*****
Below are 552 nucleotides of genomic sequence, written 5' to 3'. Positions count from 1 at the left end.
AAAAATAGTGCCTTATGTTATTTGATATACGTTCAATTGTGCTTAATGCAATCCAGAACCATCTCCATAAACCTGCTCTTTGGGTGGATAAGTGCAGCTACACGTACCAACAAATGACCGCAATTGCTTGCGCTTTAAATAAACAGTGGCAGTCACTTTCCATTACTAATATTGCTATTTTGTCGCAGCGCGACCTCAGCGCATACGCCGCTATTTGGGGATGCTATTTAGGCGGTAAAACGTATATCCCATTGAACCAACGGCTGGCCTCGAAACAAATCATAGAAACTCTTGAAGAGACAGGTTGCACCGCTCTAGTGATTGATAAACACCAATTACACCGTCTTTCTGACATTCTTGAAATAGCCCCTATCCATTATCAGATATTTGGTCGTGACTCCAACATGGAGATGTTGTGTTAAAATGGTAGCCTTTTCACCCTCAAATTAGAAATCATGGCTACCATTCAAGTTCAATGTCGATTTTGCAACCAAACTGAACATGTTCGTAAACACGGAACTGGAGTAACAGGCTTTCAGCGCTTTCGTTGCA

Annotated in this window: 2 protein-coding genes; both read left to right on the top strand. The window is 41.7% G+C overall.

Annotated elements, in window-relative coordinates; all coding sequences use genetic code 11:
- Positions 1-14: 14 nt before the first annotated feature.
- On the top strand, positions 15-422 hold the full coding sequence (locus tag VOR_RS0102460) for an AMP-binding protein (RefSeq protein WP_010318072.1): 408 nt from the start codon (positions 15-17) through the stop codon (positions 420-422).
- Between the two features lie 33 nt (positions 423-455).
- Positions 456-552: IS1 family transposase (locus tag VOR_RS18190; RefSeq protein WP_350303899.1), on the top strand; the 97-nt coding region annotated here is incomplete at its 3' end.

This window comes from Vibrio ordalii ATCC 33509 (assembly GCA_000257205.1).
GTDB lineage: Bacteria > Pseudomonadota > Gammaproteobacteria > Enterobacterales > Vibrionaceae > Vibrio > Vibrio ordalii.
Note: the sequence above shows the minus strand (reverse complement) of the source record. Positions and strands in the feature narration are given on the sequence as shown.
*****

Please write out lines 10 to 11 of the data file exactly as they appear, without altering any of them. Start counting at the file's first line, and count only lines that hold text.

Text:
GTDB lineage: Bacteria > Pseudomonadota > Gammaproteobacteria > Enterobacterales > Vibrionaceae > Vibrio > Vibrio ordalii.
Note: the sequence above shows the minus strand (reverse complement) of the source record. Positions and strands in the feature narration are given on the sequence as shown.